Every morning, almost without fail, Warhol told Pat Hackett (aka "the Diary") of his experiences the previous day, starting in November 1976 and ending a few days before his death on February 22 1987. His diary entries generated more than 20,000 pages of manuscript, which Hackett has whistled down to the 808 pages found here. Warhol had originally angled her to work for him for free by saying - in that half-manipulative way so common of his treatment of his employees - that it would only take 5 minutes each day.
These diaries offer a fascinating insight into New York society at that time. John Lennon is fatally shot by a crazed fan; Michael Jackson's fame reaches global proportions; Madonna marries Sean Penn; Robert De Niro becomes a hugely successful filmstar; Cher storms the charts; Arnold Schwarzenegger and Maria Schriver tie the knot...Warhol comments on all of these events - sometimes favourably, often bitchily, and seldom emotionally. His deadpan humour threads through the entries: "I hung up on a few people, but it'll be good for their memoirs" (July 20 1981). At home on East 66th Street with his two dachshunds Archie and Amos, he tells Hackett: "The dog had peed on my bed and I beat him up" (March 13 1984). After a Newsweek party, he remarks nonchalantly: "it was boring...No stars. Just Nancy Reagan and President and Mrs Carter" (February 7 1983).
Warhol could be snobbishly spiteful when indulging in society gossip: of Liz Taylor, he says she "looked like a bellybutton. Like a fat little Kewpie doll" (March 6 1978); of Sophia Loren, he asks, "didn't she just f*$! her way to the top?" (September 20 1977) and of sometime friend Bianca Jagger, he was just exasperated: "God, she's dumb" (May 2 1985). For Jean Stein, author of the biography of Edie Sedgwick that put Warhol down, he cannot even summon enough energy for a double-edged remark, settling for: "I just hate her" (March 15, 1982). Warhol could be especially cruel about weight gain: seeing Elton John perform at Madison Square Garden, he cannot help himself - "oh God, is he fat" (September 13 1986); Boy George doesn't fare any better: "I just couldn't like him...Boy George is so fat" (November 22 1984); and he is even harder on Robert De Niro after he put on 30 kilos for his role in Scorsese's Raging Bull: "he looks so ugly. He must be crazy, because he's really fat" (December 31 1979). Warhol himself was borderline anorexic, he monitors his weight almost daily, cursing himself for indulging in junk food: "I was being good and not eating" (August 27 1979); "I'm not anorexic anymore, but I want to be" (April 27 1982). He was an artist utterly obsessed with appearances - he was fascinated by Truman Capote's facelift, for example, and is acidic about Patti Smith and Jerry Hall having bad bodily odour when he meets them.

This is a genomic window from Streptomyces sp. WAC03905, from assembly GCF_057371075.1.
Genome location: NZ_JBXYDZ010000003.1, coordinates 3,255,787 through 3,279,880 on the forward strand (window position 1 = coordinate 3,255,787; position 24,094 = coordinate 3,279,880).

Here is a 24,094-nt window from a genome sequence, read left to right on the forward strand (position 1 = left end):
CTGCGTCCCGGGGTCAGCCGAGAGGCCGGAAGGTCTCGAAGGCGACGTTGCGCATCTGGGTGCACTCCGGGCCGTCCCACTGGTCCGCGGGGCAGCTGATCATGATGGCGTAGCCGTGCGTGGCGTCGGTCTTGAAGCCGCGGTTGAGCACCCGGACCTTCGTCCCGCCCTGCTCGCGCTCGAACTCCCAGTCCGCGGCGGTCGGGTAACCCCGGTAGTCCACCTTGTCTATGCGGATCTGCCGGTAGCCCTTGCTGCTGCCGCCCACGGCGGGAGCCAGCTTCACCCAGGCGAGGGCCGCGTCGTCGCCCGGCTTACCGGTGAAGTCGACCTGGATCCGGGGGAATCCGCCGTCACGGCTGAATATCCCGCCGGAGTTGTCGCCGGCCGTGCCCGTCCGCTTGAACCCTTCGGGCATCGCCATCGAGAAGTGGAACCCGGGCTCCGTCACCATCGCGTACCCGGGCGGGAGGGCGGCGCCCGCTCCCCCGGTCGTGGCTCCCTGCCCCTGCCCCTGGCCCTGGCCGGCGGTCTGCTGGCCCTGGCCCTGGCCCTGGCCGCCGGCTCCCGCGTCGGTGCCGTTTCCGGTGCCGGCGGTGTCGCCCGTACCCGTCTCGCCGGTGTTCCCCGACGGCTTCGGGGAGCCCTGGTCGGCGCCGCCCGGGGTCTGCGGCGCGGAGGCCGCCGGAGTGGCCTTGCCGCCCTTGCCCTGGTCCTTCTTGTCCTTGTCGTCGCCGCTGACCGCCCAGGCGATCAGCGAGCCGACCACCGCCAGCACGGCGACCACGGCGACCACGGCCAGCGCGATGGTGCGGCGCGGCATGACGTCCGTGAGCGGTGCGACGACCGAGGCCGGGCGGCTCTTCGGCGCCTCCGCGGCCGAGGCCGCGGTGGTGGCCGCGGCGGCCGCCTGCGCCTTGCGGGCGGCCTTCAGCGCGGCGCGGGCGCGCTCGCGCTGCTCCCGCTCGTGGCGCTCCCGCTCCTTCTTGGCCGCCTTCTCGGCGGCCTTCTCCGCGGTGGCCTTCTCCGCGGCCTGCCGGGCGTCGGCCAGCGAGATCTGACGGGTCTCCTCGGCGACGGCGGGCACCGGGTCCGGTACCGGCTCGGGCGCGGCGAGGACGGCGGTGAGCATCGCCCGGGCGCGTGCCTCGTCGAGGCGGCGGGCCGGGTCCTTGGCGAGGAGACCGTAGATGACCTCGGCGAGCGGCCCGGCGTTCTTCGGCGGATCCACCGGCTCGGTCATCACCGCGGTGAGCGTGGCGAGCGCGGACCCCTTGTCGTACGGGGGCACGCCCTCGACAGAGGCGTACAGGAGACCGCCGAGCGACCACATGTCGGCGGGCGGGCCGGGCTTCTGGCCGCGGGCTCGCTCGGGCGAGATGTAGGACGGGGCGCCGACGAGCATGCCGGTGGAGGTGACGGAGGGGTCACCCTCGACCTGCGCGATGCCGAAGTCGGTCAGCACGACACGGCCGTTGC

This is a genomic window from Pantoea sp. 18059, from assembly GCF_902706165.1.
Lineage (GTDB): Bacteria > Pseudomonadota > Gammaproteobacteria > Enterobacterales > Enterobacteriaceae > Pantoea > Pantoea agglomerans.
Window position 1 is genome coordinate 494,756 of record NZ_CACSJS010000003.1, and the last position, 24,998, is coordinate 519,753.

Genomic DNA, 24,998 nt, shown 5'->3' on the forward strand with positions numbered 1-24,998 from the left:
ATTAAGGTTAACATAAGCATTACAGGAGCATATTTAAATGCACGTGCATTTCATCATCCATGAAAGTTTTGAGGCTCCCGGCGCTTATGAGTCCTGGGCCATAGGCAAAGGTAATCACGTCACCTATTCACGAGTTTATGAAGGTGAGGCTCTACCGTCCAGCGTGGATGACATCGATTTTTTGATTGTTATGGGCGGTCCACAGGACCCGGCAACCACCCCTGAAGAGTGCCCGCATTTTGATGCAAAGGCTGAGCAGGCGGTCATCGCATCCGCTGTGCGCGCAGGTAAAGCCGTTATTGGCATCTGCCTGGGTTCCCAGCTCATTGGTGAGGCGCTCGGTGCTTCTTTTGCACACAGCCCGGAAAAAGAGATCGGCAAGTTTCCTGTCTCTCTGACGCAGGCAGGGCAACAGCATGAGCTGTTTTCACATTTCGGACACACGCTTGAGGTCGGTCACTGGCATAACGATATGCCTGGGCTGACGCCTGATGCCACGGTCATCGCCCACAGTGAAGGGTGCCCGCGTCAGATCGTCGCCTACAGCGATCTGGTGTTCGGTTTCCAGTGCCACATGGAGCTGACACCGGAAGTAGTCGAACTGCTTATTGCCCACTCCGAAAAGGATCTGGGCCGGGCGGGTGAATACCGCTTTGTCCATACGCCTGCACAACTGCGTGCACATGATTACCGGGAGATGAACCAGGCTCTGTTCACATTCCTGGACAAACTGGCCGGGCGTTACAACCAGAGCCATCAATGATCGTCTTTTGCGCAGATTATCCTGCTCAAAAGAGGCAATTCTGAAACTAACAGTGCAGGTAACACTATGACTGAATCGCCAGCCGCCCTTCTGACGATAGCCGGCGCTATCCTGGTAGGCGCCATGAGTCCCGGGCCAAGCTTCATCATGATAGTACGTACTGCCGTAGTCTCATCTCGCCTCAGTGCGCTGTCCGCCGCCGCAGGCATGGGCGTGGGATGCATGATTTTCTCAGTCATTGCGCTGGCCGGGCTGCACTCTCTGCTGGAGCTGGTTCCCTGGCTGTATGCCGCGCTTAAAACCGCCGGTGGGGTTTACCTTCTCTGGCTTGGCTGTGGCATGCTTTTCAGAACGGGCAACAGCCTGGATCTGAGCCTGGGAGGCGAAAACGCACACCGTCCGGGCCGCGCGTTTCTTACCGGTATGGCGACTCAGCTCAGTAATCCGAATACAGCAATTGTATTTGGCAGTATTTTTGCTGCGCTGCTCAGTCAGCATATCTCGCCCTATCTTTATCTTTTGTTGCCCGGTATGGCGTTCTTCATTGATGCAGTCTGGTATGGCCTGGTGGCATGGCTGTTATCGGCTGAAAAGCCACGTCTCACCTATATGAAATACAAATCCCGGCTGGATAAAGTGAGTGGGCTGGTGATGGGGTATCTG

His values (at least his social ones) become clearer as the pages of this tome unravel: what he adores is beauty, fame, fashion, a good body and - perhaps above all - money, especially inherited wealth. When stars fall off the radar or die, Warhol quickly loses interest. Capote (a man with whom he had shared many a dinner and a degree of friendship) dies and he has to force himself to go to his memorial. Ex-superstars of the Factory phone up (Paul America, Ingrid Superstar, Ivy Nicholson) and he either doesn't take their calls or he denies knowing them, even though they appeared in his movies in the 1960s. He is adept - and it seems, he would have been one of the first to admit it - at taking the benefits without the responsibility.
Yet Warhol could also be so crushingly rejecting of himself, not only of others. Being cold-shouldered by gay lovers like Jed Johnson and Jon Gould sends him into bouts of depression, during which traumatic recollections of being shot by radical feminist Valerie Solanas in 1968 frequently resurface. Watching one of his occasional TV appearances, he reaches the conclusion: "I'm just a freak. I can't change it. I'm too unusual" (January 25 1983). Critics accused him in his final years of no longer being a serious artist, but instead a society figure who would do portraits for almost any famous person upon commission. He would seem to have recognised it himself two years before his death: "I guess I'm a commercial artist. I guess that's the score" (April 25 1985).
But then: "Really, what is life about? You get sick and die. That's it. So you've just got to keep busy" (26 March 1986).